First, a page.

Diabetes Status, Female Status Among Risk factors for Tardive Dyskinesia

Some of the non-modifiable risk factors found were determined to be patient-related — such as older age, female sex, and white or African descent.

Marco Solmi, MD, PhD

Some modifiable comorbidities for tardive dyskinesia (TD) may include diabetes, smoking, and alcohol and substance abuse, according to a recent meta analysis.

Researchers from Padua, Italy and Long Island, New York conducted a literature review of 41 papers discussing risk factors for TD, in hopes of categorizing modifiable and non-modifiable patient and illness related variables and comorbidities.

The results show that most risk factors for TD are modifiable, study author Marco Solmi, MD, PhD told MD Magazine. With concise patient clinical history collection, assessment of comorbidity, routine screening for early dyskinetic movements, and choice of second-generation antipsychotics over first-generation, TD risks could be lowered.

“However, no prevention trial has been run to date to test such a preventive approach, which may be the aim of future clinical research to minimize tardive dyskinesia incidence,” Solmi said.

Some of the non-modifiable risk factors that the researchers determined were patient-related — such as older age, female sex, and white or African descent. They noted that Asian race “seems to be a protective factor against tardive dyskinesia, compared with other races.”

Of the risk factors related to patient illness, some of the variables leading to TD were longer illness duration, intellectual disability and brain damage, negative symptoms for schizophrenia, mood disorders, and cognitive symptoms. The most significant links between negative schizophrenia symptoms and tardive dyskinesia remain unconfirmed after the analysis, just as significant links between cognitive symptoms and tardive dyskinesia are inconsistent.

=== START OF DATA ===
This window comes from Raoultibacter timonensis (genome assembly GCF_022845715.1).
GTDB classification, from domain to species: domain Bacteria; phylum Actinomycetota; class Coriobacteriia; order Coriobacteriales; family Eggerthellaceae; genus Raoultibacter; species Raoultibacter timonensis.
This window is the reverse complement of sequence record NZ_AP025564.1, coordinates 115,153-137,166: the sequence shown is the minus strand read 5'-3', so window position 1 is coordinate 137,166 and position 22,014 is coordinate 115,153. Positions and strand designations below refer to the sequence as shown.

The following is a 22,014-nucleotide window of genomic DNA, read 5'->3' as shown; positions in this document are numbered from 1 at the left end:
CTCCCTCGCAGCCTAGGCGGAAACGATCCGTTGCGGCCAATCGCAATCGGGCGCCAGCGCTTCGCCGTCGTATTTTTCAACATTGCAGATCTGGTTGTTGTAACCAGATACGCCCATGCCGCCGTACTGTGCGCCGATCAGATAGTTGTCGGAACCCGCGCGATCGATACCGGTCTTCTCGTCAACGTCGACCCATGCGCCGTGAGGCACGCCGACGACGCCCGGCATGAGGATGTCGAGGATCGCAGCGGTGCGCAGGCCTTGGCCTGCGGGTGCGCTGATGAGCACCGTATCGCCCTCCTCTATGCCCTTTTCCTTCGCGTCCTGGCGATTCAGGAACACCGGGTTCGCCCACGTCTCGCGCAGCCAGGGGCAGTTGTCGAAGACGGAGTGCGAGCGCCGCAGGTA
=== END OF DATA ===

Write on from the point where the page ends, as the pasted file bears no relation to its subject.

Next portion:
Mood disorder associations seem to refer mostly to first generation antipsychotic effects used (or used in high doses) in the literature review, the researchers found.

There were fewer comorbidity related risk factors than those related to treatment risk factors, the study authors learned. Concurrent issues such as diabetes, smoking, and use and/or dependence on alcohol, cocaine, or other substances were found to be modifiable risk factors for tardive dyskinesia.

One risk factor related to treatment the investigators found was being on first versus second generation antipsychotic treatment. The study authors noted that many medications — antidepressants, mood stabilizers, and others – have been linked to movement disorders, antipsychotics are the class of drugs most strongly linked to tardive dyskinesia.

Other treatment related risk factors included the early warning signs of Parkinson’s disease onset, akathisia, withdrawal emergent dyskenesia, dose and duration of exposure to dopamine receptor blocking agents (DRBAs), intermittent antipsychotic treatment, and anticholinergic treatment.

Prevention of TD should be a primary goal for caregivers, the study authors said. Additionally, second generation antipsychotics should be preferred over first generation antipsychotics, especially in patients with any or several of the modifiable risk factors.

“Choose the lowest-risk DRBA treatment for these patients and increase the monitoring frequency,” the study authors advised.

They also suggested smoking cessation interventions should be a part of DRBA prescriptions, as mental health disorders often go hand in hand with tobacco use. The researchers wrote that individuals with mental disorders smoke nearly half of the cigarettes consumed in the United States.

The study, titled “Clinical risk factors for the development of tardive dyskinesia,” was published in the Journal of the Neurological Sciences.

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